- Oct 26, 2017
After hitting level 30, I unlocked the super moves. They're basically limit breaks, but the gauge goes away after battle. Use it or lose it. Wilbell's is a giant AOE that hits all targets multiple times.
Linca's is practically Omnislash.
I beat Harry in his stupid treasure contest. Again. I am a god of useless garbage. Although actually I submitted something I simply had an excess of. It was a much needed boost of cash as I have a ton of books to go buy. Before I could do that though, I ran into Keith of all people. He seemed...friendlier, but still couldn't help but sound like a jerk in everything he said. He did hand over the item he forcefully took from Ayesha in battle. He wouldn't say what it was or what it does, just that it'd help somehow. He revealed that he's a wanted man for destroying countless alchemy labs and research facilities. He considers those unworthy to be shams and thinks they must be stripped of alchemy if they are unworthy. On that note, he gave Ayesha a task to prove her worth as an alchemist - or he'll take it away from her. On a less serious note, Marietta is still jonesin' for him.
Per recommendation, I went back to the library to talk to Odelia. She complains about boredom, so I feel bad for her. After hanging around the library some and buying the last two books I couldn't afford last time, I went exploring south west. I didn't have any plans to go to the town of Hornheim, but I just kind of wandered towards it. There were a lot of big, wide-open fields on my way to the cliffs, and the cliffside itself overlooked the town of Hornheim. It was neat to gather materials and see the town in the background. Eventually, I arrived and learned they use balloons to travel to other regions.
After getting lost, a stranger named Kyle offered some help. Along with some comments on beauty and flirting and general pickup lines that really weren't working on Ayesha. He came on pretty strong and came off a bit creepy. Immediately after saying he's not creepy. Which is also creepy to say. Soon enough, he eased up but then...kinda came on strong a few more times in later interactions. The town itself is pretty serene. It's an old port town that turned into a skyport town when the ground opened up and swallowed the sea. Unfortunately, Ranun was also there. And unfortunately, he was still alive.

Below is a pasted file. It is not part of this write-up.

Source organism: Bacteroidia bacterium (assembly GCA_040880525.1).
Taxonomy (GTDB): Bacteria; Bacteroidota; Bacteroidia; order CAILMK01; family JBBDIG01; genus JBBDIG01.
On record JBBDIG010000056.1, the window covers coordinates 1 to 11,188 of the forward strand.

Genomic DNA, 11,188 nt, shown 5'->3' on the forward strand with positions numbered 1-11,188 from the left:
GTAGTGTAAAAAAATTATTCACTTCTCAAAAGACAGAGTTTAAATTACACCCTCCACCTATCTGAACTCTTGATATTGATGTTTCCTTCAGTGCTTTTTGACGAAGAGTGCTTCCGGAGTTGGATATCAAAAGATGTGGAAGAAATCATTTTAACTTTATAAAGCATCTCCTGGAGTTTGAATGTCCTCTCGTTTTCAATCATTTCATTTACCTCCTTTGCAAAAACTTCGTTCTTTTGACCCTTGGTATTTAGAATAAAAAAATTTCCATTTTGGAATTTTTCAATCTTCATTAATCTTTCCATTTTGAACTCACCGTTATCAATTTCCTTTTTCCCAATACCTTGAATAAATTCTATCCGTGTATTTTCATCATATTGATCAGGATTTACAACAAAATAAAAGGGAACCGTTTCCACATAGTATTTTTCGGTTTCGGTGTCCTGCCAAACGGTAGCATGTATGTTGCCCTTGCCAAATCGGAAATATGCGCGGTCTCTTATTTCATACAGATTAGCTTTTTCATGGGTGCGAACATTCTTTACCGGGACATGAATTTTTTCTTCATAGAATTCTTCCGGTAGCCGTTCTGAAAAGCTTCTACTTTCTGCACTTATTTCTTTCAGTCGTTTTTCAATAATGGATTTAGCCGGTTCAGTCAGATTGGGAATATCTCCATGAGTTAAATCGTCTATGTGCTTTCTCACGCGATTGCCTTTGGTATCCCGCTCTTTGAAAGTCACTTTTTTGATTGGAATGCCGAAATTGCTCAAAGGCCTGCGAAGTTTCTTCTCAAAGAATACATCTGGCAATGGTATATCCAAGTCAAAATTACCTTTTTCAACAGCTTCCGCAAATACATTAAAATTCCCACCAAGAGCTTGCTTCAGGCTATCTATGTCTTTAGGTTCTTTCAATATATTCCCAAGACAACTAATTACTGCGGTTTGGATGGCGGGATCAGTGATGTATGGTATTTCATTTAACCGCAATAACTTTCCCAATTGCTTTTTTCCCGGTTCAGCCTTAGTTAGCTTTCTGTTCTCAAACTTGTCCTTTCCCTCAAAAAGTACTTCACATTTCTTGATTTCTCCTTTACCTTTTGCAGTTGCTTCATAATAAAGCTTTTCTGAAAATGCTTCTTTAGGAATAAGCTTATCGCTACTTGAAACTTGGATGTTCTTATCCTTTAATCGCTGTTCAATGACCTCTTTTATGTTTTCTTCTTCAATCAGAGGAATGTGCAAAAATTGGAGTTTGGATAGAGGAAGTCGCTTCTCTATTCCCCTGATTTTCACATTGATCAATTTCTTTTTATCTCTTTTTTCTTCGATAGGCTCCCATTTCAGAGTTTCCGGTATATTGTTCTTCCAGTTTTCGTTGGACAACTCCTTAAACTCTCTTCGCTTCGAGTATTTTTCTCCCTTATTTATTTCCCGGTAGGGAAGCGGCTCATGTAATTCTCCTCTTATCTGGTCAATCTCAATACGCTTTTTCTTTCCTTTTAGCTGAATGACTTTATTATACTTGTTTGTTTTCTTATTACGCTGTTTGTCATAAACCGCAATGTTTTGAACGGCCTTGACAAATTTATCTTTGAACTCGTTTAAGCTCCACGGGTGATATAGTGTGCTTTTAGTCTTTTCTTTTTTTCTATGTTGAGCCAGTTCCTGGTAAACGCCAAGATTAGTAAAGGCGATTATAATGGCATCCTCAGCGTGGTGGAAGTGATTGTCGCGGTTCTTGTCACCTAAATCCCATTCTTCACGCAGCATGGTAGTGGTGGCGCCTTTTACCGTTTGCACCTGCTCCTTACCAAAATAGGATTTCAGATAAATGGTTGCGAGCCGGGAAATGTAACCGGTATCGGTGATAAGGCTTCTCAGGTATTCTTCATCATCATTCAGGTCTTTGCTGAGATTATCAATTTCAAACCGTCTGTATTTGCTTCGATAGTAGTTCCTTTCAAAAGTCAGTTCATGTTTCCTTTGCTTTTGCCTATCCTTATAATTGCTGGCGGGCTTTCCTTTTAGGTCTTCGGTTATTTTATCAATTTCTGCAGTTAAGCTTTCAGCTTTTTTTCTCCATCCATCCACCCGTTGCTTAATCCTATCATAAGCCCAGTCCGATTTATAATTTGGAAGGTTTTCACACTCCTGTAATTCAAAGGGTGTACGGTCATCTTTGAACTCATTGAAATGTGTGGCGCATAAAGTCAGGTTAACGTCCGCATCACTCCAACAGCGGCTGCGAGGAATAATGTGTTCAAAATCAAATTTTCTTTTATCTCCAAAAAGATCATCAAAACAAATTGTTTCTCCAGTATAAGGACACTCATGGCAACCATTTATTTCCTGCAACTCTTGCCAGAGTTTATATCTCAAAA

Using Ranun's existence as a cue to run away, I took the hot air balloon to two new areas. The first being the home of the Homunculi. They live a bit out of the way, but their village is adorable. There wasn't much for me to do there except buy a few books. Excitingly enough, one of those books will let me crate a big bomb that I've had my eye on since early game.
Afterwards, I moved onto the Salt Desert. It's a desert...pretty much made of salt. Sounds miserable. It's hot and hard to walk in, but there are a ton of materials there. I also met a new friend there, Tanya, whose family mines the salt desert and sells salt to traveling merchants. The area itself is near a giant lighthouse ruin. I imagine this used to all be under the ocean thousands of years ago.
The enemies here weren't anything special, but I did get a chance to test out some of my new gear and items. I was also able to find out what the hell a Himmel Schenk does. Apparently it summons a giant flaming explosive barrel from the sky. Three times in battle. It's pretty strong.
I did some more exploring around the salt desert, cleared out all the enemies and gathering spots. Lots of materials. Linca is also starting to hit triple digits with her damage, which means she can wipe out most groups of enemies in a single turn. Unfortunately, she's not fast enough to take the first action and her MP isn't exactly high compared to Wilbell. She does restore MP on taking damage, so her Cover move is quite useful for tanking hits and getting back MP.
Upon departure, Tanya ran up and wanted to talk some more. She doesn't have any friends and the only people live in the area is her family, so Ayesha indulged her in conversation. Upon some chatter, the topic of the flowers Ayesha is looking for came up. Lo and behold, the flower that only blooms once every hundred years in an endless plain is quite near. Though, it's no longer a plain. Just a wasteland. After learning how the flower works, Ayesha decided to create an item that would make the flower bloom and set that as a goal.